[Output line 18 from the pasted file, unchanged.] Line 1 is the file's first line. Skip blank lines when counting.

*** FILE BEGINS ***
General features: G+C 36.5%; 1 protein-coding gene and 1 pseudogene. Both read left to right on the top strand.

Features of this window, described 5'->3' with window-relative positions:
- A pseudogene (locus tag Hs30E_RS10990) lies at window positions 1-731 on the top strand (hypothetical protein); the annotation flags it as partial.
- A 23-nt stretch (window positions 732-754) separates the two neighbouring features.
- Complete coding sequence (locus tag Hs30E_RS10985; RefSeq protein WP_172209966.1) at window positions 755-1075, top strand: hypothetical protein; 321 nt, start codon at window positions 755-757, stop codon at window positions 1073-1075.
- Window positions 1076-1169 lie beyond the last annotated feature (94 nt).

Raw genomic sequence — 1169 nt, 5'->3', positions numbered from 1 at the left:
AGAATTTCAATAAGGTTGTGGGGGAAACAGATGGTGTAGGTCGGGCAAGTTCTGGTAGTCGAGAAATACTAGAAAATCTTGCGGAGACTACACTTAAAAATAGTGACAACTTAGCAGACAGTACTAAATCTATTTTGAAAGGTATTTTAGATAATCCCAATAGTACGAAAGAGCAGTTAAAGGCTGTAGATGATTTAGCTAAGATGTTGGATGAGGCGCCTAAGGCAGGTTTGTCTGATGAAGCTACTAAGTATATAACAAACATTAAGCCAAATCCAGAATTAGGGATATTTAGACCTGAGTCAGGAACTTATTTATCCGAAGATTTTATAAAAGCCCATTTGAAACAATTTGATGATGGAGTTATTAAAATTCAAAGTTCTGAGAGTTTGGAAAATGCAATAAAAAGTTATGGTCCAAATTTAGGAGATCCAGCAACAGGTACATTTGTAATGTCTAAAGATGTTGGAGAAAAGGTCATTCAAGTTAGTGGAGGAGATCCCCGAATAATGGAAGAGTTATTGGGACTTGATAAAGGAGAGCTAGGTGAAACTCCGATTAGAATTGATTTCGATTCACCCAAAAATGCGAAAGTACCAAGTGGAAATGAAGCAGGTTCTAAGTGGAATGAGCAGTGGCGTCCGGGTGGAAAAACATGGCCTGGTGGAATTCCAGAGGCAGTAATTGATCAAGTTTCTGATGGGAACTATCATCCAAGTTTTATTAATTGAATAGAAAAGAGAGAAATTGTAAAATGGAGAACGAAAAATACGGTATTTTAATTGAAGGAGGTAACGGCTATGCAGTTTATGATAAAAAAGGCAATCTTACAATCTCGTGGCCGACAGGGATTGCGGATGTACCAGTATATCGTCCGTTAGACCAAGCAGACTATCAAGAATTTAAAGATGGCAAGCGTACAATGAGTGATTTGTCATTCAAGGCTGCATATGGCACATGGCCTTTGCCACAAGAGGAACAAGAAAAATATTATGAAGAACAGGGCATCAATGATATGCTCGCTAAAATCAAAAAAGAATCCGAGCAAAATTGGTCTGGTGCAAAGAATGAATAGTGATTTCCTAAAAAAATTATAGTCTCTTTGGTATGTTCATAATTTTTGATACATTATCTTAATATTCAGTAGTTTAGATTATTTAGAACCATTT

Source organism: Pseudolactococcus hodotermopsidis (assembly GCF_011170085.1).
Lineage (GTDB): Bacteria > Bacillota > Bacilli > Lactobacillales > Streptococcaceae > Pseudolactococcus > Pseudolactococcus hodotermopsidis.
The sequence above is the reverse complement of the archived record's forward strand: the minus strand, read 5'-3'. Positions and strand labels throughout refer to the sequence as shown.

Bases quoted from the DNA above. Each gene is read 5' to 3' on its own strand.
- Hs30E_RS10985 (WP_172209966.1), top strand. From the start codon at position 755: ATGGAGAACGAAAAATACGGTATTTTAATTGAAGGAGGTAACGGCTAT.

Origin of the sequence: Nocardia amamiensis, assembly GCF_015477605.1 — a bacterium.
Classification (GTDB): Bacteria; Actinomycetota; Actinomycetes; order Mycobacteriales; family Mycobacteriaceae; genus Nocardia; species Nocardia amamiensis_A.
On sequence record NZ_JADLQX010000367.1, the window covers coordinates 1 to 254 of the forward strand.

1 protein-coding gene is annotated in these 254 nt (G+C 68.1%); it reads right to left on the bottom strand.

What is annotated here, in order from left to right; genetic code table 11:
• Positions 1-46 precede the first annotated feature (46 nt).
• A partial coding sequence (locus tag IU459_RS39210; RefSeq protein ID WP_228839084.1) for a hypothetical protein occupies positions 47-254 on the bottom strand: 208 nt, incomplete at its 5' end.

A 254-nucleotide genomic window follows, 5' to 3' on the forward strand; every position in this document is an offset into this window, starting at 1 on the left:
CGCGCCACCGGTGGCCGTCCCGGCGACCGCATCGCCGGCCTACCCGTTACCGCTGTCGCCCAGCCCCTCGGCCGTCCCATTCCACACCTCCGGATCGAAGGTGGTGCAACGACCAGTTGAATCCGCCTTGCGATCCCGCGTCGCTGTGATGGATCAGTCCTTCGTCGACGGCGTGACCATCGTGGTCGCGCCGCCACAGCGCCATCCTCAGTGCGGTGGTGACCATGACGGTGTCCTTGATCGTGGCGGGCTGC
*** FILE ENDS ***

What is annotated here, in order from left to right; genetic code table 11: